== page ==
I don’t think Dan has ever met an animal he didn’t like and a flower he didn’t want to take a picture of. He goes right up to all kinds of animals and pets them. They seem to love him, I guess they know he is a kind soul.
Anyway, here are just a few of the pictures of the random animals and flowers we have seen in Panama. We’v seen a ton more plants and trees. It is obvious that Daddy was familiar with the flora from Central America when he planted various plants at the house he had built. Mimosa, hibiscus, oleanders, and much more are common around here.
Small unidentified snake found outside our apartment
This is a small rescue center in Vulcan, Panama. The animals currently include chickens (Raquel is vegetarian), a jaguar, an owl, two-toed sloths, baby howler monkeys, a tayra (member of the weasel family), raccoons, white-nosed coati, a weasel and some house cats. Continue reading “Raquel’s Ark and Cat House”
I’m really saddened to report that Mona the Marmoset died in less than a day after she appeared to be ill. On Saturday I spent much of the day keeping an eye on her as she spent a lot of time running around the sitting area in the den of the main house. It was not uncommon for her to come into the house and she would climb on the bookshelves and up the casing of the door or just run around the floor. In retrospect she might have been a little less active than normal but not much. I sat and used our laptop and watched her from time to time.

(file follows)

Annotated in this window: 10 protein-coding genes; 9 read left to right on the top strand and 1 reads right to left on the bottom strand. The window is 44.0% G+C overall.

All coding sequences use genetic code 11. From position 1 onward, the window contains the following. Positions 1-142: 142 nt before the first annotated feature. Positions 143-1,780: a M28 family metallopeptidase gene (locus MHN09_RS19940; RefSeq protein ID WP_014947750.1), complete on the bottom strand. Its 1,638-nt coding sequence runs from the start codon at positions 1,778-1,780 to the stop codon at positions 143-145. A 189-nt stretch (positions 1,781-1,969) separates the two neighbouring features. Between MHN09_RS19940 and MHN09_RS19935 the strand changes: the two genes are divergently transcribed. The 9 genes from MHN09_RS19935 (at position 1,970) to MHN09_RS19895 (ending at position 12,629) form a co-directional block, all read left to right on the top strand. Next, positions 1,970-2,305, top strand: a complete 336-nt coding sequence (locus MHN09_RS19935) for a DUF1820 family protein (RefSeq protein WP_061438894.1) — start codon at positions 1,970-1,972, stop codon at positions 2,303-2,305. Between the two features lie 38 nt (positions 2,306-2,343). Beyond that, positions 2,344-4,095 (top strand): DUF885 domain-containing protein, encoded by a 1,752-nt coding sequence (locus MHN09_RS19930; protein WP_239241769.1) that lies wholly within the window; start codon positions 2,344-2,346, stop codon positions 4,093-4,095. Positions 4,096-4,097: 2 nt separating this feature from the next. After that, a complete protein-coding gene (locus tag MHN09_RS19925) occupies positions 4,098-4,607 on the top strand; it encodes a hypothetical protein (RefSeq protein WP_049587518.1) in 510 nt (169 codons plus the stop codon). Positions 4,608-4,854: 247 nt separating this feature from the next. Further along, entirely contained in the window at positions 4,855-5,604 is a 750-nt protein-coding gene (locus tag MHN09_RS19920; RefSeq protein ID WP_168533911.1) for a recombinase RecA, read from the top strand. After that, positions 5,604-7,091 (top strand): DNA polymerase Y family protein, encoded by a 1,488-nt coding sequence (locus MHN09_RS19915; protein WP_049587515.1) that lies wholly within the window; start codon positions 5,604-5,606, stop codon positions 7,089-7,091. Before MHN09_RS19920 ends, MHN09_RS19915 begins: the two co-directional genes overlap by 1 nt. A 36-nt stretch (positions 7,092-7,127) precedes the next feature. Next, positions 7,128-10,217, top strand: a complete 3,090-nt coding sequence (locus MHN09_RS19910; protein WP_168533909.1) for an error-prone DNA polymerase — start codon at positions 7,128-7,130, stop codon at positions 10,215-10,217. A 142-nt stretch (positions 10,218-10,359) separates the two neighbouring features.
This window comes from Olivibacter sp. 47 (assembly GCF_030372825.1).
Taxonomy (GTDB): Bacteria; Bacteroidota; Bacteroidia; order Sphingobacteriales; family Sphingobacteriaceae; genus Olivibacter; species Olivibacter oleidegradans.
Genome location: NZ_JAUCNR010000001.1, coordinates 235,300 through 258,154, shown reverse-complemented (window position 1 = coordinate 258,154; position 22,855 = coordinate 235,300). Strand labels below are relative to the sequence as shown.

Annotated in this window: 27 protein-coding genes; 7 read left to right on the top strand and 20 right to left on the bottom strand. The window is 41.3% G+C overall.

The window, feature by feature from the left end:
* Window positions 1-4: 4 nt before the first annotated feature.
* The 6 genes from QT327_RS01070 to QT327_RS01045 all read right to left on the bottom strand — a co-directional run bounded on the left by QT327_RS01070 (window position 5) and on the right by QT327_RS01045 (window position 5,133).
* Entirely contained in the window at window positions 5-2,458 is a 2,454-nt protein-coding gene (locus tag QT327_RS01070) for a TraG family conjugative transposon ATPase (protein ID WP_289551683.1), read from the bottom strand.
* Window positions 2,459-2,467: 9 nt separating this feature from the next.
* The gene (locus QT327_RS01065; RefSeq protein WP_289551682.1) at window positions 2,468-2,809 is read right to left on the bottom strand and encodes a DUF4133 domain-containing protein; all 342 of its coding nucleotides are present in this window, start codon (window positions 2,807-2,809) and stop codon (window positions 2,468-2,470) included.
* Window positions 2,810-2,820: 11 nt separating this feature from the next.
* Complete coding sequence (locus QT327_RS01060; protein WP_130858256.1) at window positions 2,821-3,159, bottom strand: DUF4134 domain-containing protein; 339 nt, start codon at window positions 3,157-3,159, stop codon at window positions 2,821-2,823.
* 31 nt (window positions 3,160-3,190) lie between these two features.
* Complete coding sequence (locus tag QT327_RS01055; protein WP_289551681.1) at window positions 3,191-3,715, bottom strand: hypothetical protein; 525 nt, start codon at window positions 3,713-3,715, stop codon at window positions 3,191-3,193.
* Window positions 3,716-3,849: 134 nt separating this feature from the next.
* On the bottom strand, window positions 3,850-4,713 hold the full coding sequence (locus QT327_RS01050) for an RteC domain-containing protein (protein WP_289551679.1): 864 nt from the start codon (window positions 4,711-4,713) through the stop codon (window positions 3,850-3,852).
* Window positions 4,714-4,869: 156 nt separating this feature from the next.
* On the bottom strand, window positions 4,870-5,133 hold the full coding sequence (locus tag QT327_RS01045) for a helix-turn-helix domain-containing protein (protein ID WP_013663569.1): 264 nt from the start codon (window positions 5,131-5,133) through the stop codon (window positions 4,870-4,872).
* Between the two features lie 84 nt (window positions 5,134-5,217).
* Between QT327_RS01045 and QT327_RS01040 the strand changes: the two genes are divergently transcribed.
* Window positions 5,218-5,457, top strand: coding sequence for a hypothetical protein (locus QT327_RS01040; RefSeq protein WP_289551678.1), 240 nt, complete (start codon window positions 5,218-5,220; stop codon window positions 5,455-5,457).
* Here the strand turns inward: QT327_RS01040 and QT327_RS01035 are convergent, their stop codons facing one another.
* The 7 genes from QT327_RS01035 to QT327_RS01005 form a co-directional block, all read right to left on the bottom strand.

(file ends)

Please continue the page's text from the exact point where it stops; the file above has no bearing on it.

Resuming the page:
Sunday, unbeknownst to me, she took a quick turn downhill and died. I had missed her for a couple of days and found out this morning (Wednesday) that she had died and been buried at the farm.
Her age was estimated to be 12 years and if you remember my prior post, that is the life expectancy of this breed. In spite of the fact that there are still 13 horses, 5 dogs, 2-3 cats, untold number of chickens/roosters, and a 3 year old and a 4 year old, the farm is quieter without her shrill calls andit has lost a bit of its character as well. It was fun to watch her run around and do back flips in her cage or run across the rafters of the covered patio. I’m surprisingly saddened and touched by her passing.
If you know any Spanish you know that nouns are feminine (ending in “a”) or masculine (ending in “o”). The Spanish word for “monkey” is “mono” so “Mona” is a great name for this female primate.
Mona is a Common Marmoset which is indigenous to Brazil. She is owned by the owners of Finca Soley who rent the property out to Isa and Milton. Marmots are small and weigh about 9 ounces. More general info here.
Mona lives in a mesh cage about 6 feet wide, 8 feet tall and 4 feet deep She is allowed to run free around the patio (she is not supposed to go into the house but has been known to do so), roof, gutters, etc. during the day.
Mona appears to be healthy and happy in her “old” age of 12. She frequently races around in the cage, jumping from perch to perch with ease, even doing back flips. Her agility and accuracy are really amazing to watch.
She eats fruit that the caretaker provides and bugs that she finds while she is out and about.